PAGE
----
KIEF (50%-60% THC)
Kief is the original cannabis concentrate, a collection of trichomes that have been harvested from the cannabis flower. Trichomes are covering most of the cannabis plant but when we speak of ‘kief’ it’s most often a reference to the richest trichomes in the area of most abundance, on the flower. Like dispensary type concentrates, good kief is almost too high-quality to cook with, but that doesn’t mean you can’t. Kief comes in different levels of quality depending on the material it came from, storage, and the amount of green plant material it contains, so lower quality kief from trim can be reasonable to cook with. Kief also requires decarbing before being used for cooking, and as we already know decarbing ruins the finer qualities of cannabis so it’s no problem at all to use lower quality kief. It’s best to use kief with the least amount of ground plant material, but it’s not a deal breaker. There are a few ways to make kief and if any of them are performed too aggressively, especially if a grinder is used, a lot of green plant material will get mixed in. Like with RSO/FECO, the green material will negatively affect the aroma and flavor of the end product so it’s best to use kief with the least amount of green possible. Cooking with kief is similar to cooking with the cannabis plant material, it requires decarb (instructions below) then to steep in fat so the contents of the trichomes will release into it. Many recipes say to add the decarbed kief to the oil or butter over light heat and mix until the kief is dissolved, then add to your recipe. That works, and if you’re in a hurry it’ll have a good outcome, but there are a couple more things you can do to improve it and take it to the next level. Recipes often mention kief ‘dissolving’ even though they can’t actually dissolve, the cellulose husks that formed the trichome and housed the desirable cannabinoids and terpenes remain intact. The inclusion of the husks adds two minor complexities. First, they don’t release their contents that easily, so they need some time to soften and fully loosen to let go of all the goodness they contain. To do this, you combine the kief with the fat and simmer on low heat for 15-20 minutes then allow it to rest overnight and simmer for 15-20 minutes again the next day. Second, the fibrous cellulose husks don’t dissolve and will leave an unwanted texture in some recipes. By using a fine wire mesh coffee filter to strain the fat after the second simmer time the husks can be separated and the medicated fat ready for cooking.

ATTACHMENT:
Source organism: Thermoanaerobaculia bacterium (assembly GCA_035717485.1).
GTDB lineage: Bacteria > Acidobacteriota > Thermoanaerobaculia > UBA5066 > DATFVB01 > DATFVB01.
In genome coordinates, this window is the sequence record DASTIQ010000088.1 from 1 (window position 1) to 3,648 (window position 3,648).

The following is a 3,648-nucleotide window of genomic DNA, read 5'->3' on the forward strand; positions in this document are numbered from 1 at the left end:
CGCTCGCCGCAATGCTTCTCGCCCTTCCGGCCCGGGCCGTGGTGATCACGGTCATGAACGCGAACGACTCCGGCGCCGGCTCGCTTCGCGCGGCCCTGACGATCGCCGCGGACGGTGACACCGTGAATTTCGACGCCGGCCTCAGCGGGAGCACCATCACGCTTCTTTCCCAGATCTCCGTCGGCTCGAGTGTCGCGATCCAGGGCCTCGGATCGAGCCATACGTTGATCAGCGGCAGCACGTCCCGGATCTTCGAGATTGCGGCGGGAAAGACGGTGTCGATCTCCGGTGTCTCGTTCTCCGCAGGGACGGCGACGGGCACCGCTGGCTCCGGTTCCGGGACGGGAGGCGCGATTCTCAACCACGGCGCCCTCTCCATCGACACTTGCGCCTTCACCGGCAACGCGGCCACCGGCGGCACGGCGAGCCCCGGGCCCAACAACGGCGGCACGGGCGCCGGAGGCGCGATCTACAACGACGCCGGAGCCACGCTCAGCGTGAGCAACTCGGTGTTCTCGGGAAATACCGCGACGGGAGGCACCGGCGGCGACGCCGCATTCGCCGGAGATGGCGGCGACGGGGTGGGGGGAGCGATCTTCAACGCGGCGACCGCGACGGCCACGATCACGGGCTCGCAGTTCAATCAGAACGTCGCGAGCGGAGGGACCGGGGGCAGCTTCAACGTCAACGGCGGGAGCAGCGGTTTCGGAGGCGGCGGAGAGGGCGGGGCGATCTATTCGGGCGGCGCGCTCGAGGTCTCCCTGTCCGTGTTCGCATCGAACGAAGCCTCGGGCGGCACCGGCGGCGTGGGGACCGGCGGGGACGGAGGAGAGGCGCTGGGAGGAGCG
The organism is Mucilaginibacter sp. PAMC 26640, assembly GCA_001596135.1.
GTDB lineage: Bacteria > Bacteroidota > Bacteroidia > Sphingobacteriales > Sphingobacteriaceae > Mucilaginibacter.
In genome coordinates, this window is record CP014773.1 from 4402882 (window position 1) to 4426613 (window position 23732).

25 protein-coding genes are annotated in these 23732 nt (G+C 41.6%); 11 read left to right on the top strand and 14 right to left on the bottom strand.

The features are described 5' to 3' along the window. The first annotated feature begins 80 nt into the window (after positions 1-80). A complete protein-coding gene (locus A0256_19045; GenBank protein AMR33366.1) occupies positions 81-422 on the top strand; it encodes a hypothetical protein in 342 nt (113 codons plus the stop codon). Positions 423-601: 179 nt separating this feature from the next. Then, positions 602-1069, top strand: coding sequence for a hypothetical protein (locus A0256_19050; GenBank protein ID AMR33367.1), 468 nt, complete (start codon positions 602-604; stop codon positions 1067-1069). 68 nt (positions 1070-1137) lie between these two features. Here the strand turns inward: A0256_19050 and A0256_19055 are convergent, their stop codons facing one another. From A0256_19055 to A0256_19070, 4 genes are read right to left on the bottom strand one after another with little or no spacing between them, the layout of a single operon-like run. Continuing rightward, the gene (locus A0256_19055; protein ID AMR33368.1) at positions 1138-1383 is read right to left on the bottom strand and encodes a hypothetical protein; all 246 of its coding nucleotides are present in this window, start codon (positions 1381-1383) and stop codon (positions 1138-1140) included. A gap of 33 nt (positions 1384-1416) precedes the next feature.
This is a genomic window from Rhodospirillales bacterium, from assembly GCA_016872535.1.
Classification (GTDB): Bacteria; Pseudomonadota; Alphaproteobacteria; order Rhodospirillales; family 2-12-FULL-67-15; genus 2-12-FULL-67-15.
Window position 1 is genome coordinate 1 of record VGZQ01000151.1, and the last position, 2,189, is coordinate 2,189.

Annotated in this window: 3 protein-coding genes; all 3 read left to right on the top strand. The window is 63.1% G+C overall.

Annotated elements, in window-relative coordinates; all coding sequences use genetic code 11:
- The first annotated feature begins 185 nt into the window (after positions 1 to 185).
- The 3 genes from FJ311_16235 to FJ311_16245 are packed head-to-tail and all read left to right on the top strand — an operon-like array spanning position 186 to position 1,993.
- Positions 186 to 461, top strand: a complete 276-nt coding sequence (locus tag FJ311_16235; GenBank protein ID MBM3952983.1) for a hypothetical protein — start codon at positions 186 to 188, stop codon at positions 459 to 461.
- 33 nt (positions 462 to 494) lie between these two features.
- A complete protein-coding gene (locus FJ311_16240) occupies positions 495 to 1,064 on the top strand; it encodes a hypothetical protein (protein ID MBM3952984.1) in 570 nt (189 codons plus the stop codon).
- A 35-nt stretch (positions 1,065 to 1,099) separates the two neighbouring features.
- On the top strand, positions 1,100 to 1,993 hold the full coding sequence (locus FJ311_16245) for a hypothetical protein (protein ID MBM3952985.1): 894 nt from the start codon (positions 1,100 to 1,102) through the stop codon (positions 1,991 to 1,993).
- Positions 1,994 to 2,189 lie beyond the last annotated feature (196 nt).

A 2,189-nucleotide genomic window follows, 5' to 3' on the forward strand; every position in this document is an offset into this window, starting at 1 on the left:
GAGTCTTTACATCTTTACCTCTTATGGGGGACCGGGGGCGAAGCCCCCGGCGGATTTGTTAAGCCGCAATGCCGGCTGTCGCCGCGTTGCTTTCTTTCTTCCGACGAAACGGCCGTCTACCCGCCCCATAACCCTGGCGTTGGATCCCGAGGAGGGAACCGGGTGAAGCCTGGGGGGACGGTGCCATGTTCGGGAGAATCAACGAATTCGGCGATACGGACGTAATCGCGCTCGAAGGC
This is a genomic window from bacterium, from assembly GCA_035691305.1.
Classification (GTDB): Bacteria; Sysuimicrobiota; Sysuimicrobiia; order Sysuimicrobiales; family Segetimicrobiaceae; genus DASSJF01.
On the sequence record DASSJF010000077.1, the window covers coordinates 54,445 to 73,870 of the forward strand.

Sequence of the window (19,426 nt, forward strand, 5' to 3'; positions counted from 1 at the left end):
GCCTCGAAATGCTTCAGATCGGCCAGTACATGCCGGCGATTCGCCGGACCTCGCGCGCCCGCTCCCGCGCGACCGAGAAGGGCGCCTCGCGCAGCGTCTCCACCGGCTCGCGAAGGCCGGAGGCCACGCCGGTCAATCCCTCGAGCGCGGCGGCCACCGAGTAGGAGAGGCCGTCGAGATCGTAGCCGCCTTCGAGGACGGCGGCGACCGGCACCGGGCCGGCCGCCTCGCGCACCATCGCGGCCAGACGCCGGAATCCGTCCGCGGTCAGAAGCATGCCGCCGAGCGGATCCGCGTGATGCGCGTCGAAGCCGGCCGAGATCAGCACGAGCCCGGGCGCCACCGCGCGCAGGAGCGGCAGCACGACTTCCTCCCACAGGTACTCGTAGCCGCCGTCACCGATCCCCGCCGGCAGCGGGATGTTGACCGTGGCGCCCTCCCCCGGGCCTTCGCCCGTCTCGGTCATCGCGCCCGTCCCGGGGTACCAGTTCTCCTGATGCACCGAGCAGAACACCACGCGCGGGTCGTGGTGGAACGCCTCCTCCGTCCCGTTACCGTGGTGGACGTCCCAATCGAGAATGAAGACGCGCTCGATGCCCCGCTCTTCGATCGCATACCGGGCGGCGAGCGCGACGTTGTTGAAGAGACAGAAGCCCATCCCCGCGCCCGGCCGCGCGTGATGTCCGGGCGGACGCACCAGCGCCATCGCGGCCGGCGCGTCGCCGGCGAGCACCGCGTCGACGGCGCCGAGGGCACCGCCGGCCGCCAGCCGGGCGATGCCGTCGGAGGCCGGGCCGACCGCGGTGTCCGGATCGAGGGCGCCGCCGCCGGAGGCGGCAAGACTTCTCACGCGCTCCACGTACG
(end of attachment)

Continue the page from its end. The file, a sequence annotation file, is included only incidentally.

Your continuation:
Decarbing Kief (simple): Put kief on a Pyrex dish, cover with foil, and place it into a well-preheated oven at 240℉ for 60 min or 260℉ for 40min. Some people reduce the time by 20% for kief because there’s no extra plant material in the way and the cannabinoids receive more direct heat. Experiment with both methods and see which works best for you. This method keeps it quick and easy, there’s a more complex method, but it takes a lot more effort that may or may not be worth the hassle and depends on the time you have.
Decarbing Kief (complex): Decarb kief in a preheated sealed canning jar, in a preheated oven, again at 240℉ for 60 min or 260℉ for 40min. The jar will trap the evaporating terpenes that will settle and condense on the jar’s glass after removing from the heat and the jar cools. Don’t open the jar until it’s completely cooled or the evaporated terpenes will escape into the open air. Next, heat the chosen fat, load it into the jar and use it to collect all the invisible terpenes condensed on the inside glass surface, then allow to set overnight. Lastly, remove the contents of the jar (you may need to heat the jar slightly to get it all out) and simmer the contents for 15-20 minutes. While the fat is still warm and loose strain out the husks using a fine wire mesh coffee filter, and your medicated fat is ready to cook with.
There are an unlimited number of recipes you can easily combine with cannabis concentrates. You can melt decarbed concentrate in butter and combine it into ready-made mac ‘n cheese, chili, creamed spinach, pasta, or whatever you can imagine. Use your favorite recipe and turn it into a medicated wonder, stretch your boundaries and experiment.
I have mentioned the importance of terpenes and how they should be considered a desirable component in our concentrates. The bad news is we evaporate off or convert the most delicate terpenes irreparably with decarbing and cooking. The good news is we can now buy isolated or strain-specific profiles and use them in our cooking to help achieve onset effects, aromas, and flavors. Terpenes must be added at a point where the dish will not have heat applied again and there is time to air out and mature a bit. Terpenes are a little tough to work with because they are so strong you only need a very small amount. I would advise working with them a bit before including in a large dish for the first time.
Once you’ve decarbed your concentrates and done your math for dosages, the sky is the limit.